BOSTON - David Rosenberger rolled his eyes, shook his head in resignation, and muttered the word "frustrated," when reminded of the weather forecast for today's Boston Marathon.
Temperatures for the 108th Boston Marathon are expected to reach the mid-80s, according to the National Weather Service. The average maximum for April 19 is 57.
The good news, if there is any, is that there will be some cloud cover and the expected 20 to 30 mph sustained winds will be at the backs of the runners.
Rosenberger has been through this before, and it's not fun.
"Every marathon I have run the temperature has been horrible," the Eau Claire, Wis., resident said on Sunday, the day before his first Boston Marathon, seventh overall. "I ran a marathon in Milwaukee in October a few years ago, when it was in the 80s."
The high temperatures will probably prevent the elite runners from setting any records, and the rank-and-file can probably forget about establishing personal bests, said Dr. Jim Barahal, who has been the president of the Honolulu Marathon since 1987. It gets so hot and humid in Hawaii in early December that the race starts at 5 a.m.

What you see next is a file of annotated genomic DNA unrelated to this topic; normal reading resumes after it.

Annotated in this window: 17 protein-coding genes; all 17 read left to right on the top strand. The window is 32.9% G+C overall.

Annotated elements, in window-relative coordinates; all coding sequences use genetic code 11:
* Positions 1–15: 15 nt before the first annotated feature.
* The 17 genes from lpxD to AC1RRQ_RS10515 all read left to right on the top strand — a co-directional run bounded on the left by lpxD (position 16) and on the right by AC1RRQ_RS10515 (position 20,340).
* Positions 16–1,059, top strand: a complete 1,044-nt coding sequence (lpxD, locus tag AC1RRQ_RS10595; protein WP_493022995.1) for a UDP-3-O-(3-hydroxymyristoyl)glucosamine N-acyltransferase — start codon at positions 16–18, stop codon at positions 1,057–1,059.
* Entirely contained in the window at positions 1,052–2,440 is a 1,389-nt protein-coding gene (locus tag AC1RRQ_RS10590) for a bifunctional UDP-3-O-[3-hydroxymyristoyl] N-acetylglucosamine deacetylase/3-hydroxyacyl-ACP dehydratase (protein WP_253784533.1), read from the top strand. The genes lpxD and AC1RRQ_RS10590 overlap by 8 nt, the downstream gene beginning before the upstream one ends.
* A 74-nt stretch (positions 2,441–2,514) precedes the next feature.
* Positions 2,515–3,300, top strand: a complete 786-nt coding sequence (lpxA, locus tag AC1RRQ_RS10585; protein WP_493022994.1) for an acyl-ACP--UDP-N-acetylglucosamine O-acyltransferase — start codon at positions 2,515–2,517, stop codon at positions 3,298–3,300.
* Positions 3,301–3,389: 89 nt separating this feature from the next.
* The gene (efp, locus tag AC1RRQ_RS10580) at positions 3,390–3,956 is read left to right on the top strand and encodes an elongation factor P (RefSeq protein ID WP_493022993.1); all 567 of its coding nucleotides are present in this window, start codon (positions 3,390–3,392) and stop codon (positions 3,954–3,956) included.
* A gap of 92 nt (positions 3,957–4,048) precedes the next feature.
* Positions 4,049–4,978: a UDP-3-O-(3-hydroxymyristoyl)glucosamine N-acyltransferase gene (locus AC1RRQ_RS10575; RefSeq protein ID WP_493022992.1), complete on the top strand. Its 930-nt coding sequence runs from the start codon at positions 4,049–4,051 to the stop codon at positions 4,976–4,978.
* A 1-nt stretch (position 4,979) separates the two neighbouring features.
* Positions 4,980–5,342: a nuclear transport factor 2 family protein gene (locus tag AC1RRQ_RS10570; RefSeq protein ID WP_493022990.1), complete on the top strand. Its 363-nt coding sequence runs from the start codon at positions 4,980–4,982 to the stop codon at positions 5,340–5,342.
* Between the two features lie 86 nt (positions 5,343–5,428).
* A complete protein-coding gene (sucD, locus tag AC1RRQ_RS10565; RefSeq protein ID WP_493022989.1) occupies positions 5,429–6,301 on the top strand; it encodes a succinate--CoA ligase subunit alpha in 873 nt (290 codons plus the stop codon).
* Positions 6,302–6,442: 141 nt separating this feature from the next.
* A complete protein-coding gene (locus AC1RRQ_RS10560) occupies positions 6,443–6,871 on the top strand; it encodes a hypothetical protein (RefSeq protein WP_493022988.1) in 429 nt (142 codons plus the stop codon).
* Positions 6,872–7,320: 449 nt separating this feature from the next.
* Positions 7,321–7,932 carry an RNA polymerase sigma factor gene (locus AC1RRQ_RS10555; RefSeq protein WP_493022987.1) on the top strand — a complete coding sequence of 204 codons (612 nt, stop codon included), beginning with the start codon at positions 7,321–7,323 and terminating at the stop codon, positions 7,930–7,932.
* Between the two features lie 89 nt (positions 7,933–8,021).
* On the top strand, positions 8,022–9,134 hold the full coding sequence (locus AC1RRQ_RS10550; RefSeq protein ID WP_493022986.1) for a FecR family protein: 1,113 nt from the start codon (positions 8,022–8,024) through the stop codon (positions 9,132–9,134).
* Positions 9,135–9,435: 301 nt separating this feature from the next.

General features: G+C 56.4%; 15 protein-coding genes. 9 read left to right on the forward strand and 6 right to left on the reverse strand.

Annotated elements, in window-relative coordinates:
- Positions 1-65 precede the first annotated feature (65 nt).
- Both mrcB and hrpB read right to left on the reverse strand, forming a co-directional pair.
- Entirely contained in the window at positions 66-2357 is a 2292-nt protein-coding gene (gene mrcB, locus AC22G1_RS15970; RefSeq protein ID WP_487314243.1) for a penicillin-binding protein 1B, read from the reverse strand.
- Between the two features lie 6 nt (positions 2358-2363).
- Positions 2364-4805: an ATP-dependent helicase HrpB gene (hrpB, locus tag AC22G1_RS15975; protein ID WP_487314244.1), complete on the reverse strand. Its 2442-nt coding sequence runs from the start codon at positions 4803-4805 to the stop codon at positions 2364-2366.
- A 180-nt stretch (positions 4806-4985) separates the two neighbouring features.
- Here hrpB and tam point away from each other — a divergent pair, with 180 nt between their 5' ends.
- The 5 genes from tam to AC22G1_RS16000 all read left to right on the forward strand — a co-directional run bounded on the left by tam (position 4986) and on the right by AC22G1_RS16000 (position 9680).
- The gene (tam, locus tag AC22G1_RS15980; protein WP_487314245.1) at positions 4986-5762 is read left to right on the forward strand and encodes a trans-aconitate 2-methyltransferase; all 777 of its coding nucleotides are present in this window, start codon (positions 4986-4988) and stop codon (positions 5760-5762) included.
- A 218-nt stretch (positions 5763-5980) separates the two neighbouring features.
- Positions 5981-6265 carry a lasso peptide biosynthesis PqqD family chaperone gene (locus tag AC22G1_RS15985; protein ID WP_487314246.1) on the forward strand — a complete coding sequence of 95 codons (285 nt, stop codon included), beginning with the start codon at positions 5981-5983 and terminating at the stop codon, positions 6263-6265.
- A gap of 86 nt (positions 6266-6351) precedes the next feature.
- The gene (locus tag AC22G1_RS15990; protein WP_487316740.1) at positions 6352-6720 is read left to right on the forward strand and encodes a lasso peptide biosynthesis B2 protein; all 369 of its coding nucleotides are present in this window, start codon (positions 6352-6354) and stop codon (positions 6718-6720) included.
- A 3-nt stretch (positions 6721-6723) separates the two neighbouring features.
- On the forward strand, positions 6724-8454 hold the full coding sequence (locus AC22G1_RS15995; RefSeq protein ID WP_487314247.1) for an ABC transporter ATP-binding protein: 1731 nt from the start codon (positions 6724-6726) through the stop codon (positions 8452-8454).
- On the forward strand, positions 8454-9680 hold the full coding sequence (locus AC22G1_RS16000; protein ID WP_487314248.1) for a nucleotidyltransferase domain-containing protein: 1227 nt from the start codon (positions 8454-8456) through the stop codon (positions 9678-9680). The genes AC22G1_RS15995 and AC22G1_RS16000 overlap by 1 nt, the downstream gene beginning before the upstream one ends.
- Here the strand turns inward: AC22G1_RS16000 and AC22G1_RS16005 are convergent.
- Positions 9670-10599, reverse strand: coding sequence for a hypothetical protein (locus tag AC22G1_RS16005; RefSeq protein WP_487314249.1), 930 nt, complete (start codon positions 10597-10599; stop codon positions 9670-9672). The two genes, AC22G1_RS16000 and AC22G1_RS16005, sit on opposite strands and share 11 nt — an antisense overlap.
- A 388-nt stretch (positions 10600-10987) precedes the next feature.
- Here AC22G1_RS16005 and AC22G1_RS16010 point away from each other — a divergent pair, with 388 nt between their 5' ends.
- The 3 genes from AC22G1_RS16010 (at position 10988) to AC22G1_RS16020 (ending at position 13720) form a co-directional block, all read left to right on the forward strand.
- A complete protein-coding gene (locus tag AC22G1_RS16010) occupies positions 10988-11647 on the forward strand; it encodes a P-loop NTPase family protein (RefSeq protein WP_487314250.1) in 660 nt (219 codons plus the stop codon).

"The heat is never an advantage in terms of performance," said Barahal, even for those elite runners used to training in extremely hot weather. "It will slow times."
Some of those who may be most affected by the heat are the 46 Alaska residents entered in the race. The group from Alaska, where temperatures are still in the 30s and 40s and some rivers are still frozen - includes five runners from Southeast - Zane Clark of Juneau, Kyle Hebert of Douglas, Deborah Rudis of Juneau, Michael Schwarte of Wrangell and Michael Spence of Ketchikan.
Everyone's metabolism is different, and some people, no matter where they are from, deal with the heat more efficiently than others.
Even with temperatures in the 80s, Monday's race will not approach the brutal conditions Jack Fultz won under in 1976 when the temperature at the start line was 96 degrees. That year, Fultz developed his own way to stay cool.
"I laid around the shade and then soaked before the race started," said Fultz, who now coaches the Dana-Farber Marathon Challenge team, which has about 500 runners entered in Monday's race to raise money for cancer research.
The field of 20,400 official entrants is the second largest in the 108-year history of the event, second only to the 100th anniversary field of more than 38,000 in 1996.